An oral history, as told to Bud Scoppa


Peter: I was gonna quit Leber-Krebs office to manage the Scorpions, because Cliff was gonna back me in the management company. So I went over to the see the lawyer whose name won’t be mentioned, as Cliff insists, although I would because he’s dead—I’d pee on his grave because he’s dead—but he looked at me and said, “You’re 26—what do you know about management?” And the only thing I had been doing was tour managing. But I told him, “I love the Scorpions and this is a great record.” And he said he’d promised these guys someone heavier, someone more important, someone bigger. A few weeks later, I get a call from Malcolm Young saying, “We’re in New York—do you wanna meet up? We’re worried about our money; would you like to be our accountant on the road? And I gotta cop to the fact that I’m really not an accountant, but I can suggest an American accountant to you, a proper accountant. And I proceed to suggest the same accountant that Aerosmith had used, a guy named Alvin Handwerker, who to this day is AC/DC’s accountant—and manager, funnily enough. A couple weeks later, he asks me to meet up with the band at the New York Hilton. I went over to their room, and they said, “Listen, we wanna get rid of our manager. Will you manage us?” And I said, “Um, sure. Why not?” They thanked me for suggesting Alvin, and then they said, “You have to stay at Leber-Krebs, because we know David Krebs wanted to manage us, and we’re afraid they’ll be pissed at us and try to stifle our career.” So I thought about it and said, “That’s OK—I can live with that.” I went to Krebs and said, “There’s some good news and some bad news. The good news is that you can get AC/DC as a client”—which he was thrilled about—“and the bad news is I’m your partner.” We made a deal for a piece of his piece. Then they gave me Highway to Hell to listen to, and I knew that it would be more successful than any AC/DC record to date, which wouldn’t take much, as Cliff pointed out.

Cliff: At that point, I went back to the Scorpions’ lawyer and said, “You know that guy you turned down? He’s now managing AC/DC under the aegis of Leber-Krebs.”

Peter: And I walked into Krebs’s office saying, “When it rains, it pours—I have another act I want to manage…actually two.” Because by then, Michael Schenker had wandered off the plantation. I showed him a copy of Lovedrive, which had a pretty impressive album cover, but the back cover has a picture of the Scorpions, who even then weren’t the youngest people known to mankind. Krebs said in a dismissive way, but not in a mean way, “OK, sure. Once we have AC/DC, you can manage whomever you want.” Then I went back to the lawyer whose name won’t be mentioned and said, “I’m back.” And then the guy basically said, “Where can we sign?” So by July 1 of ’79, I was managing three acts, we had signed contracts for all three and I did a contract with Krebs which had key-man clauses for me, so I was off to the races. Highway to Hell comes out, and all of a sudden it’s the biggest record known to mankind. And I’m 26 years old, learning the management business. I can’t tell you what I did right or wrong, because the record was so big, any mistake—and I’m sure I made tons of them—was completely covered up by the rolling of the rock. I don’t think anybody expected them to blow up that way, and the record sold many more copies after the Highway to Hell Tour. It was a short tour, which is what you did—you started touring the day the record came out and you finished and that was that. And if the record had a long tail, you didn’t think, let’s go back and play buildings that are five times the size, which we certainly could have done. You just made another record.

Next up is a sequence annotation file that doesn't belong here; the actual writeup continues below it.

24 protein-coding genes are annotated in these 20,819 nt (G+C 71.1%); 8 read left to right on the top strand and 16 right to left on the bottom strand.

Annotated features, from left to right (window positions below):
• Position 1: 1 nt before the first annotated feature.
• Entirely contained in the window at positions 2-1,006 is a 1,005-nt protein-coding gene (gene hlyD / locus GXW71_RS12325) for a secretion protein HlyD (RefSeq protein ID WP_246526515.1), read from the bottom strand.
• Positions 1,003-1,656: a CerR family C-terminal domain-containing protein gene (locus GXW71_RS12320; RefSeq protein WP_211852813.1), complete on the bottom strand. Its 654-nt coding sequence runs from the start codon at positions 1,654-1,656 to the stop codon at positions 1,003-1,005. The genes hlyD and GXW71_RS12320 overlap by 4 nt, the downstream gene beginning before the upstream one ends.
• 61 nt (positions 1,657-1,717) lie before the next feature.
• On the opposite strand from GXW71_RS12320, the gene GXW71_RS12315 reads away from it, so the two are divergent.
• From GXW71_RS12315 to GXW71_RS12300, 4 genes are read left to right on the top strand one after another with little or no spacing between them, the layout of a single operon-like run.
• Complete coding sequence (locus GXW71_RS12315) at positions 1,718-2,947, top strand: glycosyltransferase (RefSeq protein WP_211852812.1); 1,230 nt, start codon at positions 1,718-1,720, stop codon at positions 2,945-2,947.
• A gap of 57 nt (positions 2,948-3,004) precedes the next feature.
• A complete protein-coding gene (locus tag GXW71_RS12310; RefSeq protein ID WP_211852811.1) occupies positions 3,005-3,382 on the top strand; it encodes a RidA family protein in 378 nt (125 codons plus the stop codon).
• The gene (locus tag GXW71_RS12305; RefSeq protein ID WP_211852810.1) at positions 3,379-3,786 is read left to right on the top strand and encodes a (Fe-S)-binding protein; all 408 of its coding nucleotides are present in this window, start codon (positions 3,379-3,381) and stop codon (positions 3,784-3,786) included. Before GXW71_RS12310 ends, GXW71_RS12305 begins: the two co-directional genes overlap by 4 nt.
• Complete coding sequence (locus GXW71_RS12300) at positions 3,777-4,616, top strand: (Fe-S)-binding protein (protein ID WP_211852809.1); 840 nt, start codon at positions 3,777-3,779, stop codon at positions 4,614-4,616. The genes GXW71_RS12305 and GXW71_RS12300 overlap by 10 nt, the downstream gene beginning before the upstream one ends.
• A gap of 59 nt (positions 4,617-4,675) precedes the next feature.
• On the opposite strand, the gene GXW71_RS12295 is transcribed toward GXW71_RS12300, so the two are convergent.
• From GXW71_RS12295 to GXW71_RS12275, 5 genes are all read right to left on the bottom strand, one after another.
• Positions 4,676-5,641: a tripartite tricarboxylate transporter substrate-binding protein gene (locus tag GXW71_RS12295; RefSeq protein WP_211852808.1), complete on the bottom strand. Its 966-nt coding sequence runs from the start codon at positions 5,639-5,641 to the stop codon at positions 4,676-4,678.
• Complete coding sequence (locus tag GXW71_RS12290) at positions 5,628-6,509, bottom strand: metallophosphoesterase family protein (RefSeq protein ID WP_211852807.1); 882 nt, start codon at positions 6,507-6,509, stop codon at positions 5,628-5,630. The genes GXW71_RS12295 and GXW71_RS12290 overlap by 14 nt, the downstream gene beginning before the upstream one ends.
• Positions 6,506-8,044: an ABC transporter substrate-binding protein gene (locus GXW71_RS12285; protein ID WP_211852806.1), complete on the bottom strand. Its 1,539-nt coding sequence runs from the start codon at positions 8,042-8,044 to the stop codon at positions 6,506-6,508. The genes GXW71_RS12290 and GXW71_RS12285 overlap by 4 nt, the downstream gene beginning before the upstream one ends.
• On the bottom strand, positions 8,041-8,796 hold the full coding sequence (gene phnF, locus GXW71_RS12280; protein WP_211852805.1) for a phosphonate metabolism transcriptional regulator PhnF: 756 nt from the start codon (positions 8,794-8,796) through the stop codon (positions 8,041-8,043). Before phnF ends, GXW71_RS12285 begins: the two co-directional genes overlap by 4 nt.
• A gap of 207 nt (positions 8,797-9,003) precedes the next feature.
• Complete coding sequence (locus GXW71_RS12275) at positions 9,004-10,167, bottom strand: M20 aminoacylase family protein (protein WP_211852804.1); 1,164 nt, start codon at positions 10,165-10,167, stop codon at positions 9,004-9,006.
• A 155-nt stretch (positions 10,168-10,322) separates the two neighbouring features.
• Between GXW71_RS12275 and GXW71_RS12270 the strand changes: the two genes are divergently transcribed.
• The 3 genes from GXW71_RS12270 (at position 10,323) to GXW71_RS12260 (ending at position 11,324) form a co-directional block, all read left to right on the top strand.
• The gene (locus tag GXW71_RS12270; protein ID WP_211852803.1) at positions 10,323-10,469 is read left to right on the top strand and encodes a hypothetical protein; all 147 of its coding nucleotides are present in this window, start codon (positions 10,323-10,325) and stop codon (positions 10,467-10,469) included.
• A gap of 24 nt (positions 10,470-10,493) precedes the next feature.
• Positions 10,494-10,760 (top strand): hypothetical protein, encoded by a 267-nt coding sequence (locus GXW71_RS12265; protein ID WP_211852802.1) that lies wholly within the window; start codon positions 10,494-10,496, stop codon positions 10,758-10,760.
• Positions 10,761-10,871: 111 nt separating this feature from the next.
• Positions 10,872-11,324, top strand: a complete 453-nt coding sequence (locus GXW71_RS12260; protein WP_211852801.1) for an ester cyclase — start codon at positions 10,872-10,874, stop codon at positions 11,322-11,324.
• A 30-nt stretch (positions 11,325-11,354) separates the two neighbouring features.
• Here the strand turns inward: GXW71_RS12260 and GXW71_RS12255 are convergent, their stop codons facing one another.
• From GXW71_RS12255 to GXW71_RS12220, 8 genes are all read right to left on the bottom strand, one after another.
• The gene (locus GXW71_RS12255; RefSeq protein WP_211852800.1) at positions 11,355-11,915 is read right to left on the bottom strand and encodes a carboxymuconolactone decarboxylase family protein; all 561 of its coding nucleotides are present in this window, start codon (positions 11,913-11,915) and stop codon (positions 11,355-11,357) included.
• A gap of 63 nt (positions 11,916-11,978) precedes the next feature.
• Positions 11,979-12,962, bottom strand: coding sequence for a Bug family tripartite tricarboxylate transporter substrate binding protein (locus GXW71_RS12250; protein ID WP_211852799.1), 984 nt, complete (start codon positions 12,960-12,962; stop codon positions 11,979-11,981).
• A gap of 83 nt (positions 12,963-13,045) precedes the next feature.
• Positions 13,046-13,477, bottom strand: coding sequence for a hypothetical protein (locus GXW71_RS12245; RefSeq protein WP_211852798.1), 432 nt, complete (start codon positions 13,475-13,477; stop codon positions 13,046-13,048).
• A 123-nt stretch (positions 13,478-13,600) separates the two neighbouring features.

Cliff: It’s the summer of ’79, and I’m becoming aware of the new wave of British heavy metal. Bands are putting out their own records, and one of them is “Getcha Rocks Off” by Def Leppard on Bludgeon-Riffola Records. I hadn’t heard this fuckin’ thing, but I just loved the name of it—I even loved the label name. The record had some nice write-ups; Sounds was championing it. Because we were part of PolyGram, I called up somebody at our English company and said I’d really like to hear this Def Leppard record. The guy said, “As luck would have it, we just signed them, but there’s a problem—all the British acts hate Mercury in America, so we could only sign them ex-U.S.” They sent me The Def Leppard E.P., and I fell in love with it, so I pledged that we’d put out their first album simultaneously in the United States and England, and that was enough to make it a worldwide deal. I called Peter, told him the story and said I was flying over to see them in Wolverhampton in September.

Peter: By this time, I’d moved to London, because AC/DC were English-based and the Scorpions were German-based.

Cliff: I flew over, and we drove up from London to Wolverhampton with Rod MacSween, who was Def Leppard’s agent. We get there, and the oldest guy, Joe Elliott, is 21; there’s three guys who are 18 and then the drummer is 15. First song, Joe Elliott rips his pants, and he spends the rest of the show in a sideways crouch because he’s so fucking embarrassed. After the show, Peter and I go backstage and the guys are almost in tears because they think it’s the worst gig they ever played. I introduced myself and said, “Look, whatever you guys think of the show tonight doesn’t really fucking matter, because the music you’re making is great for America.” They had the guarantee that their record would come out in America, the American A&R guy liked them—that was me—and they met Peter. They had a pair of managers, local Sheffield guys, who were a disaster, so I hoped that by bringing Peter to the gig that the band would meet—

Peter: —a real manager.

Cliff: A worldwide manager, who we did not mention had only been a manager for four months, but he had the biggest fuckin’ album in the world at that time, plus he had the fuckin’ Scorpions and Michael Schenker—and every guitar player bowed down to Michael Schenker. So everybody in Def Leppard was terribly impressed, and Peter told them he’d get them some AC/DC dates when they played their December tour. Sure enough, by the end of the year, the managers were out and Peter was installed as the new manager of Def Leppard. They went in with Tom Allom to record On Through the Night.